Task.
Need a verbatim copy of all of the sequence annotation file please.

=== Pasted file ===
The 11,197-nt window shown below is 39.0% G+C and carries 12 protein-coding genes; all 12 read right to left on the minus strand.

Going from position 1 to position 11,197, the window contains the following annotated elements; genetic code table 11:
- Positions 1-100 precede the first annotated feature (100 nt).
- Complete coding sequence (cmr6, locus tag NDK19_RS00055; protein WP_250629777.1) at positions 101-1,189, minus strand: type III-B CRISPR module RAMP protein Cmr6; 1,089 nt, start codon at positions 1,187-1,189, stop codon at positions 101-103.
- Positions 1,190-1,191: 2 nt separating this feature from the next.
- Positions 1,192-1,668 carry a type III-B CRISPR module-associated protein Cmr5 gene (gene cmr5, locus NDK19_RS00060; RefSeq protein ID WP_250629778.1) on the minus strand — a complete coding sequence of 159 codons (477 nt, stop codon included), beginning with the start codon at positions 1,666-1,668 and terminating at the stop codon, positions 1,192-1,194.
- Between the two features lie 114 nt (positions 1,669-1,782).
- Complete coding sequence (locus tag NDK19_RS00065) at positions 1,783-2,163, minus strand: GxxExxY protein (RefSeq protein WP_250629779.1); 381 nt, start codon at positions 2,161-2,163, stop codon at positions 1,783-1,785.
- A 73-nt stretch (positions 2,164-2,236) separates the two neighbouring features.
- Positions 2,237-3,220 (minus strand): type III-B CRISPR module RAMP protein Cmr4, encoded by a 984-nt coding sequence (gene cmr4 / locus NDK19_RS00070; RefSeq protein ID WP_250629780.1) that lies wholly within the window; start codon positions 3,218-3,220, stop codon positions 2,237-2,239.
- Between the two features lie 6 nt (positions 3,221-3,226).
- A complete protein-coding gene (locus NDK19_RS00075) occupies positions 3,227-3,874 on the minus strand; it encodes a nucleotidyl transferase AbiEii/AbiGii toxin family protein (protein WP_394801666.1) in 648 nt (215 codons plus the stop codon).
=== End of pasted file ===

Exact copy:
The 11,197-nt window shown below is 39.0% G+C and carries 12 protein-coding genes; all 12 read right to left on the minus strand.

Going from position 1 to position 11,197, the window contains the following annotated elements; genetic code table 11:
- Positions 1-100 precede the first annotated feature (100 nt).
- Complete coding sequence (cmr6, locus tag NDK19_RS00055; protein WP_250629777.1) at positions 101-1,189, minus strand: type III-B CRISPR module RAMP protein Cmr6; 1,089 nt, start codon at positions 1,187-1,189, stop codon at positions 101-103.
- Positions 1,190-1,191: 2 nt separating this feature from the next.
- Positions 1,192-1,668 carry a type III-B CRISPR module-associated protein Cmr5 gene (gene cmr5, locus NDK19_RS00060; RefSeq protein ID WP_250629778.1) on the minus strand — a complete coding sequence of 159 codons (477 nt, stop codon included), beginning with the start codon at positions 1,666-1,668 and terminating at the stop codon, positions 1,192-1,194.
- Between the two features lie 114 nt (positions 1,669-1,782).
- Complete coding sequence (locus tag NDK19_RS00065) at positions 1,783-2,163, minus strand: GxxExxY protein (RefSeq protein WP_250629779.1); 381 nt, start codon at positions 2,161-2,163, stop codon at positions 1,783-1,785.
- A 73-nt stretch (positions 2,164-2,236) separates the two neighbouring features.
- Positions 2,237-3,220 (minus strand): type III-B CRISPR module RAMP protein Cmr4, encoded by a 984-nt coding sequence (gene cmr4 / locus NDK19_RS00070; RefSeq protein ID WP_250629780.1) that lies wholly within the window; start codon positions 3,218-3,220, stop codon positions 2,237-2,239.
- Between the two features lie 6 nt (positions 3,221-3,226).
- A complete protein-coding gene (locus NDK19_RS00075) occupies positions 3,227-3,874 on the minus strand; it encodes a nucleotidyl transferase AbiEii/AbiGii toxin family protein (protein WP_394801666.1) in 648 nt (215 codons plus the stop codon).